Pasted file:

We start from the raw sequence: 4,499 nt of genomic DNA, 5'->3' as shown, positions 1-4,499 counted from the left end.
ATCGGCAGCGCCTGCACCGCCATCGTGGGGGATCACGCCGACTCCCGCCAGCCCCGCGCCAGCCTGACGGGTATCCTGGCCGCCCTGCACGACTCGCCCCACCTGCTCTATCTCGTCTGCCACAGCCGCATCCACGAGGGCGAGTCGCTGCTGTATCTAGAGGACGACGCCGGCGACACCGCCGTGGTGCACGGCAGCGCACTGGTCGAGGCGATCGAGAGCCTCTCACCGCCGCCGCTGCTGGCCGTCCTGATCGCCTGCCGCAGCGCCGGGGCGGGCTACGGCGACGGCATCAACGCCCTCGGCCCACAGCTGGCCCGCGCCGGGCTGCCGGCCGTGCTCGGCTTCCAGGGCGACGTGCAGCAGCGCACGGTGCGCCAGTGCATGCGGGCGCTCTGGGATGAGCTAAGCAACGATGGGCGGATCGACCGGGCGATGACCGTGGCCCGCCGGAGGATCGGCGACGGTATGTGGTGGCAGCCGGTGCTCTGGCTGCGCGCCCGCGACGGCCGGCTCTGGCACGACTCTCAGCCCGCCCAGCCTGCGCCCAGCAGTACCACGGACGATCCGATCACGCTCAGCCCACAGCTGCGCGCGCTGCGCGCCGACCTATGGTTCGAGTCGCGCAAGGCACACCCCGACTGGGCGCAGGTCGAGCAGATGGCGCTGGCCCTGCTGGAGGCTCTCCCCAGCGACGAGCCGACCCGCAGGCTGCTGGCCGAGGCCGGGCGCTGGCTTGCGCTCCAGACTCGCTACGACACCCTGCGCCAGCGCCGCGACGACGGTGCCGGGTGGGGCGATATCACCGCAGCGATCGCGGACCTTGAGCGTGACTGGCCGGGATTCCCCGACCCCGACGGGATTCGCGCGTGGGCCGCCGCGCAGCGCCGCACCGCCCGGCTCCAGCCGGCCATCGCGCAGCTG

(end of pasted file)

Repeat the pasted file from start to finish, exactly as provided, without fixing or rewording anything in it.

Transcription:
We start from the raw sequence: 4,499 nt of genomic DNA, 5'->3' as shown, positions 1-4,499 counted from the left end.
ATCGGCAGCGCCTGCACCGCCATCGTGGGGGATCACGCCGACTCCCGCCAGCCCCGCGCCAGCCTGACGGGTATCCTGGCCGCCCTGCACGACTCGCCCCACCTGCTCTATCTCGTCTGCCACAGCCGCATCCACGAGGGCGAGTCGCTGCTGTATCTAGAGGACGACGCCGGCGACACCGCCGTGGTGCACGGCAGCGCACTGGTCGAGGCGATCGAGAGCCTCTCACCGCCGCCGCTGCTGGCCGTCCTGATCGCCTGCCGCAGCGCCGGGGCGGGCTACGGCGACGGCATCAACGCCCTCGGCCCACAGCTGGCCCGCGCCGGGCTGCCGGCCGTGCTCGGCTTCCAGGGCGACGTGCAGCAGCGCACGGTGCGCCAGTGCATGCGGGCGCTCTGGGATGAGCTAAGCAACGATGGGCGGATCGACCGGGCGATGACCGTGGCCCGCCGGAGGATCGGCGACGGTATGTGGTGGCAGCCGGTGCTCTGGCTGCGCGCCCGCGACGGCCGGCTCTGGCACGACTCTCAGCCCGCCCAGCCTGCGCCCAGCAGTACCACGGACGATCCGATCACGCTCAGCCCACAGCTGCGCGCGCTGCGCGCCGACCTATGGTTCGAGTCGCGCAAGGCACACCCCGACTGGGCGCAGGTCGAGCAGATGGCGCTGGCCCTGCTGGAGGCTCTCCCCAGCGACGAGCCGACCCGCAGGCTGCTGGCCGAGGCCGGGCGCTGGCTTGCGCTCCAGACTCGCTACGACACCCTGCGCCAGCGCCGCGACGACGGTGCCGGGTGGGGCGATATCACCGCAGCGATCGCGGACCTTGAGCGTGACTGGCCGGGATTCCCCGACCCCGACGGGATTCGCGCGTGGGCCGCCGCGCAGCGCCGCACCGCCCGGCTCCAGCCGGCCATCGCGCAGCTG